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Doughty Street chambers mourn human rights campaigner

By Dr David Cowan

21 September 2018 at 12:56 BST

Sir Louis Blom-Cooper has died aged 92.


Doughty Street chambers is mourning Human rights campaigner Sir Louis Blom-Cooper QC, who chaired many public inquiries including the Jasmine Beckford and Ashworth Inquiries, and his passing has been widely marked in the English legal profession.


Sir Keir Starmer QC, shadow secretary of state for exiting the European Union, tweeted: ’The passing away last night of my friend & @DoughtyStreet colleague, Louis Blom-Cooper, is truly sad news. An unwavering advocate of justice, fiercely independent & great company.’ He was instrumental in the formation of Amnesty International and a prominent figure in the Howard League for Penal reform. A tribute published on his 90th birthday in 2016 by his chambers highlighted Sir Louis had been at the forefront of the campaign for the abolition of the death penalty in 1965, stating ‘it was he who first challenged the mandatory death penalty throughout the Commonwealth, raising arguments decades before they came to be accepted by the Privy Council.’ Robin Baird-Smith, publisher at Bloomsbury Continuum, mourns the death of its author as an ‘unmatched liberal reformer and general mensch.’ Frances Crook, chief executive of the Howard League, said Sir Louis had devoted his ‘life, energy and intellect to justice and reform of the penal system.’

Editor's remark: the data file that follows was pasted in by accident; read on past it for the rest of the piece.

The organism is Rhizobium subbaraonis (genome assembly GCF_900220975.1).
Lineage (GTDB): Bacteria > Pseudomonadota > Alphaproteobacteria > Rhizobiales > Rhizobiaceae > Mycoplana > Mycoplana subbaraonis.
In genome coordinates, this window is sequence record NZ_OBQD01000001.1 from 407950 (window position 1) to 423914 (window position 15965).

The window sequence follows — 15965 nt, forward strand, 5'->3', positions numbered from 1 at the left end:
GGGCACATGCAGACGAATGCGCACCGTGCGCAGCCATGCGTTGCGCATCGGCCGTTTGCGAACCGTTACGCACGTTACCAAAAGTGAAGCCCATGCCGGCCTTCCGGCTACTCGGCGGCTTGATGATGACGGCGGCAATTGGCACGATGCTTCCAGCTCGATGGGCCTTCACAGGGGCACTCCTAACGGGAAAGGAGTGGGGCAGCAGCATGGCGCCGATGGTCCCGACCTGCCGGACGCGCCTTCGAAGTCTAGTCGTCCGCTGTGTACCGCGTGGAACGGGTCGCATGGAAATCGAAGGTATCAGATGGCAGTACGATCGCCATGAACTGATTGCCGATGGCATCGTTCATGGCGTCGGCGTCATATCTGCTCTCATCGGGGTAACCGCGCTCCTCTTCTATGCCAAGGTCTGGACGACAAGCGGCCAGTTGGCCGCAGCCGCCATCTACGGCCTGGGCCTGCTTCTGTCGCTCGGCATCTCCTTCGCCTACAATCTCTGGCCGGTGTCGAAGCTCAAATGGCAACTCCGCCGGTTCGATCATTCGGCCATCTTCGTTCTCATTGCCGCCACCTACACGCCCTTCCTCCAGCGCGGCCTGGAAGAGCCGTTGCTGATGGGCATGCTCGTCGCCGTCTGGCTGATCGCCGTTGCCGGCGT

Prolific author

Sir Louis was a QC in the Doughty Street chambers QC, and was called to the bar in 1952. From 1987 to 1994 he was chair of the Mental Health Act Commission, and then a judge in the Court of Appeal of Jersey and of Guernsey from 1988 to 1996, and has been a bencher of the Middle Temple since 1978. He sat as a deputy high court judge sitting on housing and judicial review cases until 1996. In 1992 he was appointed the first Independent Commissioner for the Holding Centres in Northern Ireland. He was chairman of the Press Council and its’ predecessor the Press Complaints Commission from 1988 to 1990. He gave evidence on the nature of public enquiries to the high court in the Harold Shipman inquiry, and was a prolific author right up to publishing a book last year ’Public Inquiries: Wrong Route on Bloody Sunday.’


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